It’s the time of the year where people start making New Year’s Resolutions to shed some extra fat. After a year where everyone in Sutherland and across Sydney were locked inside for 5 months, more people than ever will be looking for ways to slim down.
Brazilian Jiu-Jitsu is a fabulous way to do that.
There are many ways to lose fat. Restrictive diets, extended cardio, weight lifting and more. Unfortunately, most people find all this arduous – and fair enough! What’s special about Jiu-Jitsu is that it’s a way to burn a lot of calories while you’re having lots of fun.
And of course, that’s the beginning of the benefits. You’ll also be building muscles and core strength, making new friends, and learning self-defence skills.
What is Jiu-Jitsu about?
Gracie Miranda is a Jiu-Jiu academy in the Sutherland Shire. Our mats are home to people who train martial arts for a variety of reasons. Some want to learn self-defence, others are after tournament glory. Many do so as a satisfying way to stay fit and active.
If you’re not a martial arts expert, you may not know what Jiu-Jitsu even is. No problem! BJJ is a grappling martial art which mostly takes place on the ground. There is no striking in Jiu-Jitsu, meaning you won’t be learning how to do spinning elbows or roundhouse kicks. Instead, you’ll learn armbars and chokes.
That Jiu-Jitsu is devoid of striking has important practical outcomes. First, it significantly lowers your risk of injury and head trauma. And since the grappling takes place on the ground, you won’t be sidelined by throws or slams, as can sometimes happen in Judo and wrestling.
With safety being so high, BJJ enables you to grapple at full energy with another resisting opponent. (After you’ve spent enough time training, of course.) As you can imagine, this is extremely demanding on your body. You’ll work your anaerobic cardiovascular system, as well as almost every muscle in your body.
You’ll burn a lot of calories.
A quick note. Many people who profess interest in starting BJJ training often say they won’t do so until they “get in better shape”. Remember, Jiu-Jitsu and martial arts gets you in shape! You would never say, “I want to try yoga but I’m not flexible enough” or “I want to go to go to the gym but I’m not strong enough.”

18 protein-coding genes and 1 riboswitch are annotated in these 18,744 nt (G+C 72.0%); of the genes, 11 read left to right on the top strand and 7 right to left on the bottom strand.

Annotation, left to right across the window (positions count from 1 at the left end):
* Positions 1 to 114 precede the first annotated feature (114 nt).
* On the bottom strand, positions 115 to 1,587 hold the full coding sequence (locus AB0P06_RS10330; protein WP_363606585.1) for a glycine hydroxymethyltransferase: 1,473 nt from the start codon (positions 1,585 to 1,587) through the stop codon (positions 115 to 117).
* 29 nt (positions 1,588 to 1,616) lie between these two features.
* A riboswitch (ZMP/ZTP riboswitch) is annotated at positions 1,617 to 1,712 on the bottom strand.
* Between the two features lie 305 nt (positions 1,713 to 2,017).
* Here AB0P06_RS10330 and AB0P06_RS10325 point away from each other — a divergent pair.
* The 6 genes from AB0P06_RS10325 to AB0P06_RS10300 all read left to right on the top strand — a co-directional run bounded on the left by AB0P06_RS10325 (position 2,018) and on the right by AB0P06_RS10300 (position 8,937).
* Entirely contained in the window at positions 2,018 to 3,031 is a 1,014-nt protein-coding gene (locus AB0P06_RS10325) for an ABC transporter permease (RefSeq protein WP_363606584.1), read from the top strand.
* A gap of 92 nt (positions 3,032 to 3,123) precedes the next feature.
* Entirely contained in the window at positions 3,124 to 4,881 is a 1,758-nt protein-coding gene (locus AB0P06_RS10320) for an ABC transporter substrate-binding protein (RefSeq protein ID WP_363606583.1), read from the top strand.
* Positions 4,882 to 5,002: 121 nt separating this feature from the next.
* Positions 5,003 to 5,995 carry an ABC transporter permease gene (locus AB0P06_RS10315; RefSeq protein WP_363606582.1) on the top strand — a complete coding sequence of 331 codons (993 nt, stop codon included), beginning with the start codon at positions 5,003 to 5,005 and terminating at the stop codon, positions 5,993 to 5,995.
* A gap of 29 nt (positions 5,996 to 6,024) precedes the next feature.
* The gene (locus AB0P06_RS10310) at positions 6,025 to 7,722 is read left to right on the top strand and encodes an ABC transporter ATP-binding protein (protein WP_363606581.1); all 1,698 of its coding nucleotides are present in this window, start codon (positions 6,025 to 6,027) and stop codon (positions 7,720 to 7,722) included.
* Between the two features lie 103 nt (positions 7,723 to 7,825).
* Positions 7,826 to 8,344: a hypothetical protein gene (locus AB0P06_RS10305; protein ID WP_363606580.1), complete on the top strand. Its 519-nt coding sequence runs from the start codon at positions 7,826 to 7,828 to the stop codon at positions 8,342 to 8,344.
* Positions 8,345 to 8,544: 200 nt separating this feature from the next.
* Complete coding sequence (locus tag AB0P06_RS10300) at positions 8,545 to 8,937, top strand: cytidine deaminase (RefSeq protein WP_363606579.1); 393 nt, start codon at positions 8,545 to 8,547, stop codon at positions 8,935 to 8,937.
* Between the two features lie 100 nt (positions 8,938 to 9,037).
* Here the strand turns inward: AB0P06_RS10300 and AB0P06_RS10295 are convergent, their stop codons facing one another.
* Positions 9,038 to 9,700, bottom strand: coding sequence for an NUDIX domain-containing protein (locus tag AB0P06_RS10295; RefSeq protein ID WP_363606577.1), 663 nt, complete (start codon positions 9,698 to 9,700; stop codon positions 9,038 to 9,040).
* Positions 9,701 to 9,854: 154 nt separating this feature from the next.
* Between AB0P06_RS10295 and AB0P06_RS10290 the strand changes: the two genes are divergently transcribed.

What are some tips for a new BJJ practitioner?
If you’re wanting to try martial arts for the purpose of improving your fitness and health, there are a few things you should know.
Jiu-Jitsu won’t bulk you up. BJJ is excellent for weight loss, and you will grow some muscle. Many people who train Jiu-Jitsu report improved core strength and increased muscle definition. But be aware, Jiu-Jitsu is not an effective way to put on kilograms of muscle.
You need to sleep. This is important, especially for newcomers. Jiu-Jitsu is good for weight loss because it’s taxing on your body. In order for your body to adapt to the stressors of martial arts, you need to let it rest. If you’re starting out on your BJJ journey, make sure you’re getting enough sleep and drinking enough water.
You need to eat. Sleeping is one part of the recovery equation, eating is another. Make sure you fuel your body with quality protein and vegetables. This will help with fat loss and body recovery.
Stretch. If Jiu-Jitsu has one downside, it’s that it can tighten some of your muscles. Since BJJ is often about curling your body up, it’s common for practitioners to get tight upper backs and hips. Thankfully, this is an avoidable problem. Make sure to stretch after class or before bed – even 10 or 20 minutes can make a big difference.
BJJ is for body and mind. It’s easy to get caught up in the physical aspect of martial arts, since it is an intensely physical endeavor. But Jiu-Jitsu is equally about strengthening your mind. Grappling requires a deep focus that makes it a near meditative experience, and the feeling of improvement yielded from learning and honing techniques is a consistent mood lifter. Enjoy it all!
If you’re in the Sutherland Shire and are interested in martial arts, come into Gracie Miranda for a free trial class.